One of the inherent problems with being on stilts all day and wearing such a large costume is that it is really physically demanding and requires a lot of standing still to keep from getting tired out. If I stayed still for too long, people assumed and/or decided I was some kind of display prop. And, people tend to startle easily when props suddenly start to move. They also scare easily if they are confronted with an 8-foot-tall Gundam as they turn a corner or as they wait on the other side of an elevator door to open. As it turns out, this cosplay ended up being scarier than any Halloween costume I’ve ever owned.
In the beginning of the whole project, I downloaded every image of other peoples’ Gundam, Transformer, and miscellaneous robot cosplays that I could find online just so that I would have an example of what I was shooting for in the end. The visuals didn’t seem to work well for me so I found myself buying the model kit of the exact Gundam I wanted to cosplay as. It really helped me get a better idea of the proportions and scale, which was a high priority of mine, to begin with. I also wanted to make sure that it would move like the robots and mechas that I grew up watching in cartoons and anime.
I understand that a Gundam is a robot, and it would have been okay for it to be a bit clunky when it walks, but I gave myself the personal criteria of giving the costume the ability to move more naturally as opposed to looking “stiff”. Lastly, going back to my desire to keep everything “natural” and proportional, there was the issue that my body is the exact opposite build of a Gundam– instead of being tall and lanky with a small head, I’m short, not skinny, and I only buy hats when they come in extra large. I came to the realization that if I’m going to build this thing the way I want it, it would be at least 8 feet tall, and would require me to learn how to walk on stilts.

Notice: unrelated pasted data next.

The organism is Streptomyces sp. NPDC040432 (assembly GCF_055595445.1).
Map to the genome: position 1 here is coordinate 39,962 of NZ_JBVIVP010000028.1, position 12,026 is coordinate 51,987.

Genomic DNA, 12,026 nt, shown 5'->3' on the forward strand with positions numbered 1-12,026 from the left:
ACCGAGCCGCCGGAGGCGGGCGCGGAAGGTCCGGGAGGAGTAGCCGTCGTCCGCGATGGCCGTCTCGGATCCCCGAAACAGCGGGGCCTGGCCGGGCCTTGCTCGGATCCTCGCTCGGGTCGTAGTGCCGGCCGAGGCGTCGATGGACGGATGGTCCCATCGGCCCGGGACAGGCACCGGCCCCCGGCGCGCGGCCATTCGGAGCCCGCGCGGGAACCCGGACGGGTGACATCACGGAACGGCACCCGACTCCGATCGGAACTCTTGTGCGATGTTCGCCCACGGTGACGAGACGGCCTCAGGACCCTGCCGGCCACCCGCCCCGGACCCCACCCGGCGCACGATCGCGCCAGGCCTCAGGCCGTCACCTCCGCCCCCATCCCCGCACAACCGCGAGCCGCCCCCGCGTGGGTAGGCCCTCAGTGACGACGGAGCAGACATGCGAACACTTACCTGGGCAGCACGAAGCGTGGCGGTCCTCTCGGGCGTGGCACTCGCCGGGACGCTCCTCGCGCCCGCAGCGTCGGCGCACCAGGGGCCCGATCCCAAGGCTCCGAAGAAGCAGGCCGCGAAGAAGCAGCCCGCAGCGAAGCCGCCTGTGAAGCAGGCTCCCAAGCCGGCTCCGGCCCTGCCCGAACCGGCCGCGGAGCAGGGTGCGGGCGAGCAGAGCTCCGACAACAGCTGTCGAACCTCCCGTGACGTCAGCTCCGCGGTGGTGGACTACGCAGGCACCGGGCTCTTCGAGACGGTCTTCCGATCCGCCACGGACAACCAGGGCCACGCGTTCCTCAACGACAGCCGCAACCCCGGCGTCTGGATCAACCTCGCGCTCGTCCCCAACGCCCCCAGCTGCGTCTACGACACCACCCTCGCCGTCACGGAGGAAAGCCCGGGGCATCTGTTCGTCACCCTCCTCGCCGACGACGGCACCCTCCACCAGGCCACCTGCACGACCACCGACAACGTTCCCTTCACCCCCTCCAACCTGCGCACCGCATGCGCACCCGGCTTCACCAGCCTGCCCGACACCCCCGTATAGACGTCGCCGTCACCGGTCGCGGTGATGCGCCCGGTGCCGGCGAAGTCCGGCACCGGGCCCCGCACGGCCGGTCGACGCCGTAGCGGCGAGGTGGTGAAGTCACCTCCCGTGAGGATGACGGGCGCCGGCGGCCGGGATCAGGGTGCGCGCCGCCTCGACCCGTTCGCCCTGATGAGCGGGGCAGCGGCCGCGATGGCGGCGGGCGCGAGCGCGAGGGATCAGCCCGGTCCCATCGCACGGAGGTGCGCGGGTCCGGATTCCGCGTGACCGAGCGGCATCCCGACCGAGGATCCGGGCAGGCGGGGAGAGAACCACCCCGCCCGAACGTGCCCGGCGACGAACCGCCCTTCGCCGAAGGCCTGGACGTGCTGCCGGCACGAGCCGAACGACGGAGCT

I didn’t know it at first, but a good pair of drywall stilts costs way more than I thought and would blow my cosplay budget from the get-go. Not only that, but the majority of the videos I saw of people walking on drywall stilts I saw fell into the category of “stiff”.
It was a huge setback to start off with, and I wasn’t willing to compromise– it was: No stilts = No Gundam! It got me to the point where I decided that the one and only way that I’m going to be happy both aesthetically and financially, I would have to take on the daunting task of building my own stilts.
Having a background as a repair technician and already owning a lot of tools and a welder, I started spending my nights fabricating stilts based on various designs I found online.
It took me over two weeks, three prototypes, more design modifications than I can remember, a pair of used inline skates, an old bicycle frame, and more than a few arm-flailing falls to the ground before I finally came up with something that would work.
My Gundam finally had legs… and, as a bonus, I had never felt so tall in my life! The rest of the costume was pretty straight-forward after that, and although it was tedious, things worked out pretty smoothly.
Armed with a newly purchased Mk. II Gundam model and a giant stack of eva foam floor tiles, I spent weeks building and painting the body/armor pieces and figuring out how to mount it all to my body. The whole process took over two months, although I did make several improvements and modifications between cons.
I’ve always been a really big fan of the Gundam anime series and model kits, and when I first started making my own costumes, having a Gundam cosplay became a dream of mine. It was one of those things that became a personal goal as a cosplayer, and I figured that in a few years I’ll eventually have the skills and means to make it a reality.
I didn’t get into cosplay until much later in life than most people, and I even had a wife and two kids by the time I attended my first con. Being that as it is, my kids have been growing up in the con scene and they’ve become gamers, anime fans, and they even enjoy cosplaying as well. Conventions have become like mini family vacations for us, and cosplaying is a family activity.
Photo : Tekno Omega